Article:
- Move the circle mat to any corner of the page to make the best use of your paper.
Common Rookie Mistake: Always cutting in the upper left corner of the mat, which gives uneven wear on the mat.
- Put the paper for your circle mat on your cutting mat.
- Cut the circle mat.
- Move the circle mat off to the side.
- Pull the flower back over.
- Load your second paper, change the cut settings if the paper is of a different weight and cut the flower.
The advantage of this method is that you can easily move pieces off the mat and see what’s cutting.
Another way you can do this is to put 2 smaller pieces of paper on the mat and move the shapes to fit in those areas. I’m still going to tell my software I’m using 12×12” paper, but what I really put on the mat is 2 6×6” pieces.
Here is the way I would put the papers on the mat.
And here is what the file looks like in my software.
This method can save you time, because you are only loading the mat once. However, it can be tricky for a beginner because you have to make really sure you’ve got everything in the right spot. If you choose this method, make sure to turn on your grid or reveal your cutting mat so you have guides to help you, as I have in my pic above. I do that to make sure the shape fits on the paper. Or, you could set your paper size as 12″ in width and 6″ in height.
Another thing to watch out for when using this method is that you have the same weight of paper for each piece. That will affect your cut settings. If you are using different weights, I would suggest using one of the other methods and adjusting the settings before each cut. I’ll teach you later how to cut with 2 different sets of cut settings on a single job, but we want to keep it simple for now.
Many folks don’t ever get beyond methods 1 and 2. That’s perfectly fine, but there are other ways as well. It helps to learn them all because different ones help in different situations.
Common Rookie Mistake: Getting into a rut of always doing things the same way, preventing you from learning new things and potentially saving time and material.
Let’s put the images back on top of one another and open the Send area so I can show you this method.
Looking at the top right, we can see that we are in Action by: Simple. (The Action by: Line and Fill are methods we’ll learn in future projects.) In Simple mode, you’re going to choose No Cut, Cut or Cut Edge for each object on the page. That’s called the Cut Style. I’m going to show you how to use 2 of those today, and the 3rd later.
If you just pulled your images in from the library, they will both be set to Cut. Cut means every line of the shape will cut. We can tell because they both have bold, but not bright, red lines.
We can also tell by selecting one and seeing which option is highlighted (remember that if you don’t have an object selected, No Cut is highlighted). Here my flower shape is selected, so the cut style shows as Cut.
Since are 2 shapes are sitting on top of one another and are both set to Cut, the flower would cut into the mat if we don’t do something. All those little green pieces that are inside the pink flower would be separate pieces, which would be a real pain to work with in cardstock.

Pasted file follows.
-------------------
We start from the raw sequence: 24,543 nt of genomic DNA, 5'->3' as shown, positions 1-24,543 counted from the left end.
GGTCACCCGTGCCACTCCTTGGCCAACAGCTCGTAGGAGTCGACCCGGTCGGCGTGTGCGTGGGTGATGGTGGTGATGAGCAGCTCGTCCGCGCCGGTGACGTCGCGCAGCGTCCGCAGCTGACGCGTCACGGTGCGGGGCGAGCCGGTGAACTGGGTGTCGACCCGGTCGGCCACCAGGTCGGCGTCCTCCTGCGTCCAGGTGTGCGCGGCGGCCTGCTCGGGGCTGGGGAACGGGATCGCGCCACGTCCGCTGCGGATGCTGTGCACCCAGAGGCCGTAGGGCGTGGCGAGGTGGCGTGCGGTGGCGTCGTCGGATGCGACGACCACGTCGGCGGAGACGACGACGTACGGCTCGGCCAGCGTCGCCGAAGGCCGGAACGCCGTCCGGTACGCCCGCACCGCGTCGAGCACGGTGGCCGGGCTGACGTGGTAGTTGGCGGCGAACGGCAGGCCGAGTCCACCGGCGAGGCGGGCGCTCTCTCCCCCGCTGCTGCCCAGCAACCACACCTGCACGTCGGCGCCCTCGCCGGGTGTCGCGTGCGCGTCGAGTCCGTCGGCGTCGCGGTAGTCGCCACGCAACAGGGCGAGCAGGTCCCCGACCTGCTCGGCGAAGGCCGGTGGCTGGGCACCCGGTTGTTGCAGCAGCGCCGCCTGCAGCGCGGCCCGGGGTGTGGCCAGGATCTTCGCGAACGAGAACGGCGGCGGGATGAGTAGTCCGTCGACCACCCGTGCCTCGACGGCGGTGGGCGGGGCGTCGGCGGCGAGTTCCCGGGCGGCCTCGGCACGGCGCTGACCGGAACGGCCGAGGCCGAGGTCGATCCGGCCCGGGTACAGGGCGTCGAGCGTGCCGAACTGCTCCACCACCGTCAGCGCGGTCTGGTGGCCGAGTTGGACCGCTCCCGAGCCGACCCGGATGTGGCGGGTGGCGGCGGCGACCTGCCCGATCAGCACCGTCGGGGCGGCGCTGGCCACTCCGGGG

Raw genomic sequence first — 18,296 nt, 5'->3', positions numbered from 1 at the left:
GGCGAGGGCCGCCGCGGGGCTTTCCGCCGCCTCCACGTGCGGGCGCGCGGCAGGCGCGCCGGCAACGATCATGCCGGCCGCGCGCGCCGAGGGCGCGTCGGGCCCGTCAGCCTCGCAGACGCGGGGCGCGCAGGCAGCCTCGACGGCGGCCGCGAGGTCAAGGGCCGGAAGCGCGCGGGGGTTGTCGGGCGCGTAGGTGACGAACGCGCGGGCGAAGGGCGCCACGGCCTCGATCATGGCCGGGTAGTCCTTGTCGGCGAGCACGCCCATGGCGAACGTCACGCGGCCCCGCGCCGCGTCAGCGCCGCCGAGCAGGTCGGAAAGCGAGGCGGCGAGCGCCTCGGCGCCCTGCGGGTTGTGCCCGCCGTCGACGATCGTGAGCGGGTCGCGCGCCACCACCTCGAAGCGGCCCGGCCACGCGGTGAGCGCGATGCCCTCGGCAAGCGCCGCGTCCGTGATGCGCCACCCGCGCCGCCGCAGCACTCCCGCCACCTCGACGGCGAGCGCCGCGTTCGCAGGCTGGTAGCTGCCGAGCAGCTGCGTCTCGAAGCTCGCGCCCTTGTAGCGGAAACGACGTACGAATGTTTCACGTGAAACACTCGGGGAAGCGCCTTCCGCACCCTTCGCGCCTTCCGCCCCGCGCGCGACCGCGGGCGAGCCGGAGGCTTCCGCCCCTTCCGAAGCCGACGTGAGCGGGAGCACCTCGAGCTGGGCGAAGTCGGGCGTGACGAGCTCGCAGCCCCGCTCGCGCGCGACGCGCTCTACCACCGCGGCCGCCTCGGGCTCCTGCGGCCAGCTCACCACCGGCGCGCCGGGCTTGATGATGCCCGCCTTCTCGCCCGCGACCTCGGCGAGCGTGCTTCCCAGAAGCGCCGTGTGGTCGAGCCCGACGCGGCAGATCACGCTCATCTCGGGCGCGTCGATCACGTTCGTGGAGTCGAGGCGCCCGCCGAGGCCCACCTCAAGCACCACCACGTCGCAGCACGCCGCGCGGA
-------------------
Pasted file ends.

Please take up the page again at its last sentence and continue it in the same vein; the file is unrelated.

We need to select the cut style for each piece individually. What that means is that we are going to tell the software to cut just the circle mat the first time by leaving it as is and changing the flower to No Cut. Then we’ll reverse the process for the second cut. To change this cut style, you select an image and then click on the option you want in the list. This would be the process:
- Select the flower and click No Cut. Notice that the lines get pale to show this and No Cut is now highlighted.
- Put the paper for the circle mat onto your cutting mat.
- Load the mat and cut the circle mat shape.
- Unload the mat and remove the shape and paper.
- Select the circle mat and set to No Cut.
- Select the flower and set it to Cut.
- Double check your cut preview to see that the lines of the circle mat are pale but those of the flower are bold.
- If desired, you can move the flower further up and left to make the best use of your paper.
- Load the paper for the flower, change settings if necessary and cut.
You should now have 2 separate pieces, without having had to move either piece at all (or only a little) on your screen. This is a good method to use when you want to keep everything lined up or close together on your design area. I’ll show you in an intermediate-level project how this can be very helpful for layering up different colors of vinyl.
Any of the methods works, so just figure out which you like best. My preferred method depends on the project. And bonus – save the cut out from the inside of the flower for another project.
Step 5: Assemble the project
All I have left to do is add adhesive and layer the pieces. I used pop dots to give my butterfly some dimension and added some embellishments.
Here’s another take on this project. I made the shapes all larger, added a name, adhered them to a full-size 12×12″ piece of cardstock and framed it. This is a very cute and simple baby shower gift. I’ll show you how to do the cursive name in a future lesson.
In project #3, we’ll still be working with cardstock. I’ll show you how to start using the drawing tools, add and understand block text, make a compound path from pieces, use cut by fill color and more.